Last year as I harvested the bulbs I discovered that a number, particularly Early Purple Wight, had bulblets on the stem. These I removed and planted around the sides of shallow pots. When they began to sprout they were planted in their groups, but without the pots, in a spare part of the polytunnel. They produced this year either small bulbs with individual cloves, or large single cloves/bulbs. These singles will be planted outside this October. The others will be eaten!

As the Albigensian have produced bulblets I have done the same again. A useful way of increasing the crop!

What's happening now?

Seed saving. It is always with some reluctance that I start taking seed from crops. It is a recognition that the autumn harvest is beginning and winter will follow.

Saving your own seed is worthwhile if, like me, you otherwise would end up spending large sums of money with seed suppliers each year. Many vegetables produce quantities of good seed which are viable and produce the same variety next year. Presently I am drying Oregon Sugar Snap peas, an excellent cropper both in the polytunnel and outdoors. Eaten as a mangetout or left to produce peas, I always take seed from pods that have gone over. Leave them to dry thoroughly in the greenhouse or a sunny windowsill then store, labelled, in an airtight box in a cool place.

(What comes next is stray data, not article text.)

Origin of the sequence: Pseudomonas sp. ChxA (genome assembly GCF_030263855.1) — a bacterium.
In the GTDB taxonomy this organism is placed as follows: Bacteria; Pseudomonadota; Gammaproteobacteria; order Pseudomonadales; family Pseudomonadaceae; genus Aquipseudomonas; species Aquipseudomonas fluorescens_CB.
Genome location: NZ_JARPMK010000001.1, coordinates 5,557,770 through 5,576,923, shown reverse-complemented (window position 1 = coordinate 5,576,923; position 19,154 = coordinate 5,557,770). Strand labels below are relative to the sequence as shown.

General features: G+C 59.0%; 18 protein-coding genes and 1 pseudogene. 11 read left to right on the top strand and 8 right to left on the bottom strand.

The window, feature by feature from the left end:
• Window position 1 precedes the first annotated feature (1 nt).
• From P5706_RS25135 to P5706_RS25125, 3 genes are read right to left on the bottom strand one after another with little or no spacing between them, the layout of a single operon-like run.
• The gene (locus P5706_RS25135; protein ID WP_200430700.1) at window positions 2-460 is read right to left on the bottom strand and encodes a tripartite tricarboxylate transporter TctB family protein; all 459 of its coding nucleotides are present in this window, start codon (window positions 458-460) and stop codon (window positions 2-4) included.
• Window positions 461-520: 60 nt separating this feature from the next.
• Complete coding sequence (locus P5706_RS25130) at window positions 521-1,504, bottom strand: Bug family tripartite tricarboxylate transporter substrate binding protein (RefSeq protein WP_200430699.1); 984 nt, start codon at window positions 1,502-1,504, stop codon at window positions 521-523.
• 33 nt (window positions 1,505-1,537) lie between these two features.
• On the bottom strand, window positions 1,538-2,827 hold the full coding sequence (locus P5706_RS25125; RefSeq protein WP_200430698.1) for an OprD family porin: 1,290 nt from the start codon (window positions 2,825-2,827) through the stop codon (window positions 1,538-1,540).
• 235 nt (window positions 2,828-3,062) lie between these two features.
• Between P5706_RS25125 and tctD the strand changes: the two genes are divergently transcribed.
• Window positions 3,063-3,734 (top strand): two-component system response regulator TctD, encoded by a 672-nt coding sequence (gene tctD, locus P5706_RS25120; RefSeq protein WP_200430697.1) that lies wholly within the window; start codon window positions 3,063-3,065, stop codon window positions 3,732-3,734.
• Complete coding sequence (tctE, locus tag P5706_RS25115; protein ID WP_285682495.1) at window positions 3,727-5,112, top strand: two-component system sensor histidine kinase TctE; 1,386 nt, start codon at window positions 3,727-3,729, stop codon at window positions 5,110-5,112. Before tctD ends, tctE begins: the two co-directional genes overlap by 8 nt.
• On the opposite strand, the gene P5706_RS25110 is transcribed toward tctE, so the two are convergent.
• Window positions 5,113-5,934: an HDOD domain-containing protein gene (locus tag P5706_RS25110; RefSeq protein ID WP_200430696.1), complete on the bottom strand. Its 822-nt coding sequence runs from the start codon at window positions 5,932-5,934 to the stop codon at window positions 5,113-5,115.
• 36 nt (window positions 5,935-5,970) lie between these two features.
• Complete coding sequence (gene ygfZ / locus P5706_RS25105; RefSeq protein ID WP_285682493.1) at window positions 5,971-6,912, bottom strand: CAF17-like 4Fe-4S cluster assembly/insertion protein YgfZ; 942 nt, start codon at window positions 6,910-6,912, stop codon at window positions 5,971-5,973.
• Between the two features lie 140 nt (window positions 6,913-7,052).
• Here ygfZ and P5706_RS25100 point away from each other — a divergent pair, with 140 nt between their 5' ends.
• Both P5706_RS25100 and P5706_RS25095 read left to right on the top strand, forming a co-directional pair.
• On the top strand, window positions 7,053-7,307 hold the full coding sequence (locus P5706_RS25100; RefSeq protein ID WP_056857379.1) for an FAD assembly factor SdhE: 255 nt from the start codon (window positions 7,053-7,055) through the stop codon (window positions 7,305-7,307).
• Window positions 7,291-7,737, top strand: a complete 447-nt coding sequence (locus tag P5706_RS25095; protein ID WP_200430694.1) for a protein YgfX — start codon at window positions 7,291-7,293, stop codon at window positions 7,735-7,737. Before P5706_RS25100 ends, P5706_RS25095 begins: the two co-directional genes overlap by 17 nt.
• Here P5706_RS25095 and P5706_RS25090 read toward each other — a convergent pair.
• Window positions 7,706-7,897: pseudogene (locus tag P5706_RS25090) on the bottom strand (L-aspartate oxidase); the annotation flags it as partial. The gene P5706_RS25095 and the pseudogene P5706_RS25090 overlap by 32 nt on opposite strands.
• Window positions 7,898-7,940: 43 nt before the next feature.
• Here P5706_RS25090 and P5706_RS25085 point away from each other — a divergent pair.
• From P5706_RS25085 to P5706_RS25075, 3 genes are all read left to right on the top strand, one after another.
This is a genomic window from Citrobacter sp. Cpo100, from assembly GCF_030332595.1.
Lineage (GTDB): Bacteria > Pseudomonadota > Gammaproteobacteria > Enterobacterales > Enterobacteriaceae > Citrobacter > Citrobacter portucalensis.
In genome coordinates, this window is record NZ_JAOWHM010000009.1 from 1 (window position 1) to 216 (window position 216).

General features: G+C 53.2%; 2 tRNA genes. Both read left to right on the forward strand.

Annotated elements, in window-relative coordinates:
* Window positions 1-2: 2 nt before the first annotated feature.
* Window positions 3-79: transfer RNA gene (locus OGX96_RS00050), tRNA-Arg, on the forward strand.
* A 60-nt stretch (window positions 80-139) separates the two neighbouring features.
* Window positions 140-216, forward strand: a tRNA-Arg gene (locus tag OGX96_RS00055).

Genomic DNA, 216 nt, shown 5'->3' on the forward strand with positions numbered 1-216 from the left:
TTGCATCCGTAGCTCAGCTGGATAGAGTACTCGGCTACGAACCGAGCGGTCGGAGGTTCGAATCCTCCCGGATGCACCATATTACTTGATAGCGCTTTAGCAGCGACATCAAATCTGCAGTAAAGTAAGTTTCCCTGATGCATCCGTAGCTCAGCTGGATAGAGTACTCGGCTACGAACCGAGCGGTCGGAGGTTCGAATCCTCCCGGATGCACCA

I keep my seeds in a plastic tub with sachets of silica, to absorb any moisture, and the seed will keep in many cases for a number of years.

Broad bean seed is still on the plant, but harvest the pods as they wither and blacken before damp weather causes rot.

An autumn start

The approach of autumn may not be an obvious place to start, however this is the time to take stock or to make plans for next year's kitchen garden.

I have a dedicated vegetable patch, about 10 metres square, divided into 4 parts for potatoes; legumes (peas and beans); an onion and carrot bed; and the brassicas (cabbages, kale, broccoli etc.). I also have a polytunnel for tender crops and to extend the growing season, and a greenhouse for propagation.

Despite many people thinking not much will grow this far north, I and many others, find that most vegetables will crop well and that we can produce plenty of variety over a long period of time, especially when polytunnels are also involved.

My aim here is to encourage others to have a go and pass on my own experience, highs and lows.